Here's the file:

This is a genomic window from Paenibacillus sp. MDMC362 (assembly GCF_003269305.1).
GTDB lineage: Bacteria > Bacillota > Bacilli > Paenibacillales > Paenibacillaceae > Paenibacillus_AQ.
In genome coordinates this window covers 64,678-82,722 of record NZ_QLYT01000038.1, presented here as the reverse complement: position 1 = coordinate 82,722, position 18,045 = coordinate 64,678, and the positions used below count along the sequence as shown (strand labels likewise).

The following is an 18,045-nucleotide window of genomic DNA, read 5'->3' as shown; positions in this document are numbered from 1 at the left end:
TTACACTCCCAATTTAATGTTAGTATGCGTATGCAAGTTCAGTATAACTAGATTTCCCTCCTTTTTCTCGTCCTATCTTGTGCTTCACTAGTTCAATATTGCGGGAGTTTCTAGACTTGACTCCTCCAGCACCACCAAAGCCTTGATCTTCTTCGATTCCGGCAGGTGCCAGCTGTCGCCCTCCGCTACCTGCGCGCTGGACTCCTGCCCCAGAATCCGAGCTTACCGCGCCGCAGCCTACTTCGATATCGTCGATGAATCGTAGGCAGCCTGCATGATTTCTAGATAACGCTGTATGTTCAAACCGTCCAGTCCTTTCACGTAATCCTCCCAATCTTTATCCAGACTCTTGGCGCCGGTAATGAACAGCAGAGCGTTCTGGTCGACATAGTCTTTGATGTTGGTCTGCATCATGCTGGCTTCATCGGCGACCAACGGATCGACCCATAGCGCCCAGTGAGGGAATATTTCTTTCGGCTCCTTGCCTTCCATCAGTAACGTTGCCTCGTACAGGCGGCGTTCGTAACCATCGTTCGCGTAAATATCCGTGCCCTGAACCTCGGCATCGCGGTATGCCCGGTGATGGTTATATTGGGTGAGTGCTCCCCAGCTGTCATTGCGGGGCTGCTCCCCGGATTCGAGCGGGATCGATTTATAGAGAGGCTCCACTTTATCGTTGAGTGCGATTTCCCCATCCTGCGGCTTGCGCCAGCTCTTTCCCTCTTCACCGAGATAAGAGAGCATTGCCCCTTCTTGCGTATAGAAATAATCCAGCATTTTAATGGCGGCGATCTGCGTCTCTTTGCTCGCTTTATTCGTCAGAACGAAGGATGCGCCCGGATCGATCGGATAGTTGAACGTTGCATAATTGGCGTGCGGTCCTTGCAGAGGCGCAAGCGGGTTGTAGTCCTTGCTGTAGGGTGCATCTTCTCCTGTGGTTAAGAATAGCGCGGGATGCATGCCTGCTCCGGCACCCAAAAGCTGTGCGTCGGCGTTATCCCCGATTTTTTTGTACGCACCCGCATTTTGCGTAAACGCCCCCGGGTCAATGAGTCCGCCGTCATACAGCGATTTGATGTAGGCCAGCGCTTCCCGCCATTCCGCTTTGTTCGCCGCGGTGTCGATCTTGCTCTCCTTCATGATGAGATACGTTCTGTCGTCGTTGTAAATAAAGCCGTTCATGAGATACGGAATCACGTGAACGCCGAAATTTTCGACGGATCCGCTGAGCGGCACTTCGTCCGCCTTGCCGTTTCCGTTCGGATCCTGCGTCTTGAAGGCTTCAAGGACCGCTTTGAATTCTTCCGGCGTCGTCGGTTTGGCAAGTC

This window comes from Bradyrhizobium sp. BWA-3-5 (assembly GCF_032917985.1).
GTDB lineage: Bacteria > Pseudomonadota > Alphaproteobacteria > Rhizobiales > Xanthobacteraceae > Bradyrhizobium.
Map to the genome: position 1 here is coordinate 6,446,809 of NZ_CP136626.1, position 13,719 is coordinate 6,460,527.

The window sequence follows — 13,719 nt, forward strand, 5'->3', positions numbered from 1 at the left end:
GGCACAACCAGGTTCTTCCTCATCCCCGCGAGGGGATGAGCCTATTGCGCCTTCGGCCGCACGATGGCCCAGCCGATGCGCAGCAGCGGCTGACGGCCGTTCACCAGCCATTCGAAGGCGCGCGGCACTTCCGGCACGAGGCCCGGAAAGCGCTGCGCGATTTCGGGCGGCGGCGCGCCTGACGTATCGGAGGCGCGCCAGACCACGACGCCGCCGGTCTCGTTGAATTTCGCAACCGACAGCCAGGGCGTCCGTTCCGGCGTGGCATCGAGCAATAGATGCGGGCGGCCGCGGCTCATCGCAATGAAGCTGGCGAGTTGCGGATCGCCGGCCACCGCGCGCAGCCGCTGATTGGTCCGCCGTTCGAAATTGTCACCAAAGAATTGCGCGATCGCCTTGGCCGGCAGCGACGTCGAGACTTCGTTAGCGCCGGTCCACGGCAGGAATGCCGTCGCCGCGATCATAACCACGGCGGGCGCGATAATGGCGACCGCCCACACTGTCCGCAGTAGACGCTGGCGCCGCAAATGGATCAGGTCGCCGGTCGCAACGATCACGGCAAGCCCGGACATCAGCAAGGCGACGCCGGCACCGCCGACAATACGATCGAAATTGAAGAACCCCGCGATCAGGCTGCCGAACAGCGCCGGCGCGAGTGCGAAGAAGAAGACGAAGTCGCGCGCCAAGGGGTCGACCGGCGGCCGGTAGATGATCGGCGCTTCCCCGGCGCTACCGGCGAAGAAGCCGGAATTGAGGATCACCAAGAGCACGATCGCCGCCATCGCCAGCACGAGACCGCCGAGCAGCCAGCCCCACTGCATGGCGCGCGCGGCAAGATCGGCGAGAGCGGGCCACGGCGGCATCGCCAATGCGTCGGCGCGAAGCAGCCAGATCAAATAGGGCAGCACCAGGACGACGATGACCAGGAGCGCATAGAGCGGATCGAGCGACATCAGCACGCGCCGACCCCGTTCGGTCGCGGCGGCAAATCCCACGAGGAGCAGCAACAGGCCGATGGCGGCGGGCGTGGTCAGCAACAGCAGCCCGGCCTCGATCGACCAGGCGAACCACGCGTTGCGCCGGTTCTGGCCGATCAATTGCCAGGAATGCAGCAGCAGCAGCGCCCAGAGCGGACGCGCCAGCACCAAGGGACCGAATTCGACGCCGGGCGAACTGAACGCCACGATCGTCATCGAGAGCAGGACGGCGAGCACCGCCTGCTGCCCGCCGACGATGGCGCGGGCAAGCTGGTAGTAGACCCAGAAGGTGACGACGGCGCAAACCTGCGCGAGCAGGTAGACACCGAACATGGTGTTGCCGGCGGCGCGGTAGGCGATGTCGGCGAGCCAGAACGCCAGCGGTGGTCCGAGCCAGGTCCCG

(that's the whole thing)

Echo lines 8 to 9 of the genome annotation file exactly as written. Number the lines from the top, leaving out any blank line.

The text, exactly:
Map to the genome: position 1 here is coordinate 6,446,809 of NZ_CP136626.1, position 13,719 is coordinate 6,460,527.

The window sequence follows — 13,719 nt, forward strand, 5'->3', positions numbered from 1 at the left end: